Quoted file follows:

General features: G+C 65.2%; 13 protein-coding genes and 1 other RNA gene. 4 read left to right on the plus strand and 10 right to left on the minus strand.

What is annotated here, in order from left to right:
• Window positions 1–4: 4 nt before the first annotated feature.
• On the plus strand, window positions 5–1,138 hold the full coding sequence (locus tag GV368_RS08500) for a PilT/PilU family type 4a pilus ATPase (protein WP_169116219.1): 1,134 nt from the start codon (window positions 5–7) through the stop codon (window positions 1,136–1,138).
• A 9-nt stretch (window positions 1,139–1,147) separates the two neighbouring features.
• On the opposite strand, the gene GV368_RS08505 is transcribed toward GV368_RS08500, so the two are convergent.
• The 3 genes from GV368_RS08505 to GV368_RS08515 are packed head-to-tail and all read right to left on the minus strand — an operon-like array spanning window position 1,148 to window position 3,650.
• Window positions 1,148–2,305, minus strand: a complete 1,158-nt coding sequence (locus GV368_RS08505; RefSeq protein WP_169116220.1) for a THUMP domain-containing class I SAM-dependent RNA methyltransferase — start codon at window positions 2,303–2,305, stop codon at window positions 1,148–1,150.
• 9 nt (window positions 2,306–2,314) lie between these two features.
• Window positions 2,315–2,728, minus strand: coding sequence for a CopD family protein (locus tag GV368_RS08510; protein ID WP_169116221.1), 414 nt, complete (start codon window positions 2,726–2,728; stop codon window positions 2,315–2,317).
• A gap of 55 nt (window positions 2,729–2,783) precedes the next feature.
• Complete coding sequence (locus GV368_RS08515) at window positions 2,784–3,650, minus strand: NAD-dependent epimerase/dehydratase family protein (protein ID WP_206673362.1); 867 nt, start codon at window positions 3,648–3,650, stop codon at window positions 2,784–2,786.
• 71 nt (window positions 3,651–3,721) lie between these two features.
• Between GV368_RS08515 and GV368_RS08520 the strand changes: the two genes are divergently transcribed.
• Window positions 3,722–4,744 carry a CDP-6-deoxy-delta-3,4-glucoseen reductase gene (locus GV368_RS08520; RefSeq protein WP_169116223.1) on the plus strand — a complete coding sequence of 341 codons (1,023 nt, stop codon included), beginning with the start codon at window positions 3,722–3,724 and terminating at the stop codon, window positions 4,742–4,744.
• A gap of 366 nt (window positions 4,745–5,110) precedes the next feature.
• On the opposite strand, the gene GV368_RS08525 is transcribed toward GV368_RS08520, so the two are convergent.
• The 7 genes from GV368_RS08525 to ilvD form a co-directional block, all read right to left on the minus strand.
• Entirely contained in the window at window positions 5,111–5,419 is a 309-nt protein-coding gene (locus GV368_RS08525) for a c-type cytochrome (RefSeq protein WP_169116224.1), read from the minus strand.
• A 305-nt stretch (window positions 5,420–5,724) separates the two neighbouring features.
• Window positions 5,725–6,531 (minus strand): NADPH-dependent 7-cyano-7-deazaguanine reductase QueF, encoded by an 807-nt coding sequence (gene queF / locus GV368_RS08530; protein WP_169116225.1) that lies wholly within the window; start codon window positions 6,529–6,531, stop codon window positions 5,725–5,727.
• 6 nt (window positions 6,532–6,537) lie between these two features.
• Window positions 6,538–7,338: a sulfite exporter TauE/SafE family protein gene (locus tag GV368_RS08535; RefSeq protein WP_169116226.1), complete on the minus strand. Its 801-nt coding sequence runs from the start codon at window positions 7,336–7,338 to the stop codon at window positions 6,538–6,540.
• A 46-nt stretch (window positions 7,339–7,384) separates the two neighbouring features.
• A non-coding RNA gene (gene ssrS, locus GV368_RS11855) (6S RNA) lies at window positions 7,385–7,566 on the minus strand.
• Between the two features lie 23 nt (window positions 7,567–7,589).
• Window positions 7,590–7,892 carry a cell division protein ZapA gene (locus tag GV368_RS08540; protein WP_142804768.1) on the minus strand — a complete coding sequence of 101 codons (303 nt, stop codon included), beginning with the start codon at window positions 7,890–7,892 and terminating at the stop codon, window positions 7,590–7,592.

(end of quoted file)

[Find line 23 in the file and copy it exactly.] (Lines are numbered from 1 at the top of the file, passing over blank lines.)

• Window positions 6,538–7,338: a sulfite exporter TauE/SafE family protein gene (locus tag GV368_RS08535; RefSeq protein WP_169116226.1), complete on the minus strand. Its 801-nt coding sequence runs from the start codon at window positions 7,336–7,338 to the stop codon at window positions 6,538–6,540.